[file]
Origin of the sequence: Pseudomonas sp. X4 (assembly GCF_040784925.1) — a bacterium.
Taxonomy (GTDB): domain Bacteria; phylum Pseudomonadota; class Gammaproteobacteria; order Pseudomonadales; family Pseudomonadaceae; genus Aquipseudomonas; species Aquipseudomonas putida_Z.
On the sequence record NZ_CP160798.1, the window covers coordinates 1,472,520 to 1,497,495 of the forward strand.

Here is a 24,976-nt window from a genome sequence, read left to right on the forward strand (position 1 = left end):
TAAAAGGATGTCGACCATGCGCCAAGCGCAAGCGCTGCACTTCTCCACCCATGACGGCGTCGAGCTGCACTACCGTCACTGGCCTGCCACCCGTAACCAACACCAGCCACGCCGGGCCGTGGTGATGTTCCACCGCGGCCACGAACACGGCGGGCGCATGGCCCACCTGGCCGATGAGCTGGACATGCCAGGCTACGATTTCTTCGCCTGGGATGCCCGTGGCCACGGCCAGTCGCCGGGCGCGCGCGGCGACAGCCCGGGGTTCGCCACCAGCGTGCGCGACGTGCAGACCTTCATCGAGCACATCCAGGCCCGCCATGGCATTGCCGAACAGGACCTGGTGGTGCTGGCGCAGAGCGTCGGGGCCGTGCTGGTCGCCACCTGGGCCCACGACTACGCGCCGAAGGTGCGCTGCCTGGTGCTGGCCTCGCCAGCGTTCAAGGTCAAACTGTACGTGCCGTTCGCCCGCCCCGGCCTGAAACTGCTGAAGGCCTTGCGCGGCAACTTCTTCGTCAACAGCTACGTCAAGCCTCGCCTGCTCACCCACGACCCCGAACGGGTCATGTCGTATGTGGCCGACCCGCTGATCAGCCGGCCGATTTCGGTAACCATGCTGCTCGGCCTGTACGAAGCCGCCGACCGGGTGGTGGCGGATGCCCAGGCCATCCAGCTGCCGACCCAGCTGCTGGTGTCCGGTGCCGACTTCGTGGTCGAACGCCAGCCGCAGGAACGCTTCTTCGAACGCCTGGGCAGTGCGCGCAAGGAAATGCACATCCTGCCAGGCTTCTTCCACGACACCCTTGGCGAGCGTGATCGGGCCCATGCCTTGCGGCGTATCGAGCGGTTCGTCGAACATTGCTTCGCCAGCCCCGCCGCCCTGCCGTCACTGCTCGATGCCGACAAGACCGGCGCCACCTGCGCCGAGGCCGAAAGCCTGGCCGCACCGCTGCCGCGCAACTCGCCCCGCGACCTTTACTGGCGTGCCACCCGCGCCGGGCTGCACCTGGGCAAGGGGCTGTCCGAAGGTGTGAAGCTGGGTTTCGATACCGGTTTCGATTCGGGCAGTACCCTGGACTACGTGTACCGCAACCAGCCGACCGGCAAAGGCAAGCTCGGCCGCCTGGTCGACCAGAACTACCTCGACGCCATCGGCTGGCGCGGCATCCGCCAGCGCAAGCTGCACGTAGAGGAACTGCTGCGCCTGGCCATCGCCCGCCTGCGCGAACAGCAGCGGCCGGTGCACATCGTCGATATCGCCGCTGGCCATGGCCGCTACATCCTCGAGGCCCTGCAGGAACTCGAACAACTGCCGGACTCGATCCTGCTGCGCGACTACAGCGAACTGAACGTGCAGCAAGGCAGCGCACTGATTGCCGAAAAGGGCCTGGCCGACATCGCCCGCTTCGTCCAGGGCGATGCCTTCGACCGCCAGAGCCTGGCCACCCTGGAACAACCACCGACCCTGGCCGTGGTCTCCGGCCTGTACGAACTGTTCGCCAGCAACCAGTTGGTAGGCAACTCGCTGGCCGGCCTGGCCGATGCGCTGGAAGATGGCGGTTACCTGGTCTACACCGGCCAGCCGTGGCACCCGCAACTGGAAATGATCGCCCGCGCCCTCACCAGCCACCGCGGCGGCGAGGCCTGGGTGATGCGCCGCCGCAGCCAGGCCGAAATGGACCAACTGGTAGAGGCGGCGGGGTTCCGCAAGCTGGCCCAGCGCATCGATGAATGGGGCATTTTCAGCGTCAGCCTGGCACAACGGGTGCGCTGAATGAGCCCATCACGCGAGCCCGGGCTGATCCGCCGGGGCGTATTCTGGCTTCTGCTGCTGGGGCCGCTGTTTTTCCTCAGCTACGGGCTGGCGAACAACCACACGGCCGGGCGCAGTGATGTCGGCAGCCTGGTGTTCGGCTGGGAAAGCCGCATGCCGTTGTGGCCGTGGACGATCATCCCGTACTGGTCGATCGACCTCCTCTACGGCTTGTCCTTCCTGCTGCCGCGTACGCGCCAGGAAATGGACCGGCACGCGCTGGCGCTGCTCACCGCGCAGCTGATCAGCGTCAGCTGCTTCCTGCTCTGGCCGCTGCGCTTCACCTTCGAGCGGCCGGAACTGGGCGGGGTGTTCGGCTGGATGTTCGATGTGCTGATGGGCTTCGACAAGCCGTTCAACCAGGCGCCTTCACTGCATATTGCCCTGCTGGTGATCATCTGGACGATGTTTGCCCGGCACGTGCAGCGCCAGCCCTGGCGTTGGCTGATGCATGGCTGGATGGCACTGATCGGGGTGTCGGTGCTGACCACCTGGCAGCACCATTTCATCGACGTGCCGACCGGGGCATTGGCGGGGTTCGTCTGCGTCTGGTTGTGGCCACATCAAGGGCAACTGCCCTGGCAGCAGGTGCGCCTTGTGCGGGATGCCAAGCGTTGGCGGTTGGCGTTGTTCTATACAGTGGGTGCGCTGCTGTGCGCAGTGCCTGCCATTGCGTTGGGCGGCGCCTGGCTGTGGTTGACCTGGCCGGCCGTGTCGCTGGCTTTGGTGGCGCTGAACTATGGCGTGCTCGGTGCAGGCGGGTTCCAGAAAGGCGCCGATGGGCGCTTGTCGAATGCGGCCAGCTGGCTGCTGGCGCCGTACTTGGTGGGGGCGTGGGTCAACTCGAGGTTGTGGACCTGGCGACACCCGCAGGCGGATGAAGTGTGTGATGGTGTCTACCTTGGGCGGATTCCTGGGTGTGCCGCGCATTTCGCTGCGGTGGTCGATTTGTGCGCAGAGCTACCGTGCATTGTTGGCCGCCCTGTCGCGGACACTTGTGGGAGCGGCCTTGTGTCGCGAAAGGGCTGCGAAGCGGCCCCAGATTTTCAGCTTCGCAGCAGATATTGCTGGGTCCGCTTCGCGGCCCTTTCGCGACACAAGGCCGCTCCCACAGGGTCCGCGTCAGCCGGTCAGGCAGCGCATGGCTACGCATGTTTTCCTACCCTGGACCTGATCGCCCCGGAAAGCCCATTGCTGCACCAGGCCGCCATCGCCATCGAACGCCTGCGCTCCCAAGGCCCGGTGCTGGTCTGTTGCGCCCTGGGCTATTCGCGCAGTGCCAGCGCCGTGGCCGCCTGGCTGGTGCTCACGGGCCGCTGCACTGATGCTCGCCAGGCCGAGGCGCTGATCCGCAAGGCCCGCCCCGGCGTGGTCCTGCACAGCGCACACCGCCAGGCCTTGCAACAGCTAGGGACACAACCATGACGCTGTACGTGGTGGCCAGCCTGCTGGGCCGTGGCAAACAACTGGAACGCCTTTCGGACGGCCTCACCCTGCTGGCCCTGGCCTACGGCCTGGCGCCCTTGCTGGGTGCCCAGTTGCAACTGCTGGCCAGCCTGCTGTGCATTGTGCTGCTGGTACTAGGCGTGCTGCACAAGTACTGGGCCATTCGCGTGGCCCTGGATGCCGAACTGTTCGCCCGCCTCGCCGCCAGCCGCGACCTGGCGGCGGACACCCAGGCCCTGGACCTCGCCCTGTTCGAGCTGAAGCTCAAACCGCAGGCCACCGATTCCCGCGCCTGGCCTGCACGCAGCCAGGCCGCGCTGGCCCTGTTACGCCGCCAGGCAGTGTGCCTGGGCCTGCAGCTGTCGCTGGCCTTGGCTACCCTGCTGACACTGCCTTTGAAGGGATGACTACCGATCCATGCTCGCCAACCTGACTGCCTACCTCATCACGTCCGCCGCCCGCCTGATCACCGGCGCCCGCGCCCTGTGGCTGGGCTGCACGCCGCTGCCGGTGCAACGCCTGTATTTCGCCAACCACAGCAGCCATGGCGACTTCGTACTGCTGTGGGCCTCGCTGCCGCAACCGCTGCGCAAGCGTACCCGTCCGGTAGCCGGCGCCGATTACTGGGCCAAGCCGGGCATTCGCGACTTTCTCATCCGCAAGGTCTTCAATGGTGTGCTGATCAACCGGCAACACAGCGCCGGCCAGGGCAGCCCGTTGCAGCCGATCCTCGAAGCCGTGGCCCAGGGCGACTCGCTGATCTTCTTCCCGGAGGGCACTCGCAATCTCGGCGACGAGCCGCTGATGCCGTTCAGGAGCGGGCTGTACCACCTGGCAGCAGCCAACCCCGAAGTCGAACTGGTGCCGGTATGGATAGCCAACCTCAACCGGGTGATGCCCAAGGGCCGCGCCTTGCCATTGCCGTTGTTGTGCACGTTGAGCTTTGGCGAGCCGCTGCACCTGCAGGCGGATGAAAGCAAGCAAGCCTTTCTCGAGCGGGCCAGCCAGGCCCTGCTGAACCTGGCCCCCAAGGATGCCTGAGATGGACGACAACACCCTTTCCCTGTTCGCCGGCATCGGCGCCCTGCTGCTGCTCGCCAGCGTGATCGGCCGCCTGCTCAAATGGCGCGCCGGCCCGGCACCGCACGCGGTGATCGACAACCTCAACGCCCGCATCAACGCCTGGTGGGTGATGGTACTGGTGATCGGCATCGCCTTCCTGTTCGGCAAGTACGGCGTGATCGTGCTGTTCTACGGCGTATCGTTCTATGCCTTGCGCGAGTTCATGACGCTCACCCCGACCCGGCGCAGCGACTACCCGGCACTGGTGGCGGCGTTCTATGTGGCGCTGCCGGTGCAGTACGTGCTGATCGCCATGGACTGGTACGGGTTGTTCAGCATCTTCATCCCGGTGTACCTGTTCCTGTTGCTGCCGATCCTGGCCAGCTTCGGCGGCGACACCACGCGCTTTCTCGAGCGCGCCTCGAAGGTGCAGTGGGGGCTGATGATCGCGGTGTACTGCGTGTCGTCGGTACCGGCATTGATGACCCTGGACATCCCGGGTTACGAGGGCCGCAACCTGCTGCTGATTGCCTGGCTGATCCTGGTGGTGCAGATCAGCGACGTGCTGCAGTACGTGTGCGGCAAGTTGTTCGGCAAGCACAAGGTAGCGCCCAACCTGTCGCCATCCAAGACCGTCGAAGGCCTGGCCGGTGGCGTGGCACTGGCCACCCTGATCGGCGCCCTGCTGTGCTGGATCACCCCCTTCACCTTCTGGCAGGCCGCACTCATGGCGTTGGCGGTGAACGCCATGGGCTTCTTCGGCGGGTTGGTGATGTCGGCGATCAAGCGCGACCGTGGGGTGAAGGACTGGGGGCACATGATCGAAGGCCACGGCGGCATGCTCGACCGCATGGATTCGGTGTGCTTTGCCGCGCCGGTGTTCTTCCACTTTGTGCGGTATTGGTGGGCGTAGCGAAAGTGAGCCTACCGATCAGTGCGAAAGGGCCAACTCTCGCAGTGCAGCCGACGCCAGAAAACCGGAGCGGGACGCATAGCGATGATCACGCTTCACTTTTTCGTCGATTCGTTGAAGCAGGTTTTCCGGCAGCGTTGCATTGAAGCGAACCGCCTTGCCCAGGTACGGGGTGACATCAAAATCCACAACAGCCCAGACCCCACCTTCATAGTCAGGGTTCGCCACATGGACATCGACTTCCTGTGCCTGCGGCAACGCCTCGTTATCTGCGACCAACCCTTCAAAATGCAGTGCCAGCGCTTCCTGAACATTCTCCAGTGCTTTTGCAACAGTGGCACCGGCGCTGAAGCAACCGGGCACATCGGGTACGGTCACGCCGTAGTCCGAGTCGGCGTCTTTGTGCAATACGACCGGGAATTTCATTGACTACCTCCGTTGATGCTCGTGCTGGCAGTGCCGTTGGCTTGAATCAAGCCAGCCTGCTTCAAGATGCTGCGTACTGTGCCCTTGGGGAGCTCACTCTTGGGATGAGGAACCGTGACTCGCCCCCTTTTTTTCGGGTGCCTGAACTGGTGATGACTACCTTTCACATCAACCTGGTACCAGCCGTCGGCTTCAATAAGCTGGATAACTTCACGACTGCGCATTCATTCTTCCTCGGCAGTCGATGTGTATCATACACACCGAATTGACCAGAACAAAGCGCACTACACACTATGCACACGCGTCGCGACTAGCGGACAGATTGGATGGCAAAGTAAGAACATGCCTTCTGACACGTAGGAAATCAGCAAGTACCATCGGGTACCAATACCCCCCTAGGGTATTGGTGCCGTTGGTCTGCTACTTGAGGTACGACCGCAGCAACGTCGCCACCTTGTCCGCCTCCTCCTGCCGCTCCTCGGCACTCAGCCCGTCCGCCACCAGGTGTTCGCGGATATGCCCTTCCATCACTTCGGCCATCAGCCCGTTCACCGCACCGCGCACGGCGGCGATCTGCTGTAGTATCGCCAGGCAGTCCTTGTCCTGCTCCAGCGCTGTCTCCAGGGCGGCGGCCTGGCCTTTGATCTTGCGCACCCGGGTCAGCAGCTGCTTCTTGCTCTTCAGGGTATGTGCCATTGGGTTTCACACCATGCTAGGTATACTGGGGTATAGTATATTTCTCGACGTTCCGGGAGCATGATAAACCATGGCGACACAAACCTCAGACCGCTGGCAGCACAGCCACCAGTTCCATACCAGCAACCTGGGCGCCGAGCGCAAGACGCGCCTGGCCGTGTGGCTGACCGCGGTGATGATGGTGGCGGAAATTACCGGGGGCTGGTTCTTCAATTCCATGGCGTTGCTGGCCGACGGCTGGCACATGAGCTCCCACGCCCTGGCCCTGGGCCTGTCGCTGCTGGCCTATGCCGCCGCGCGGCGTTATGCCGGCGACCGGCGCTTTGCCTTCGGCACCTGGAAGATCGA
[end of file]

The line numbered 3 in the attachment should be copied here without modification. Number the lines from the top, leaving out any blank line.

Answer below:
On the sequence record NZ_CP160798.1, the window covers coordinates 1,472,520 to 1,497,495 of the forward strand.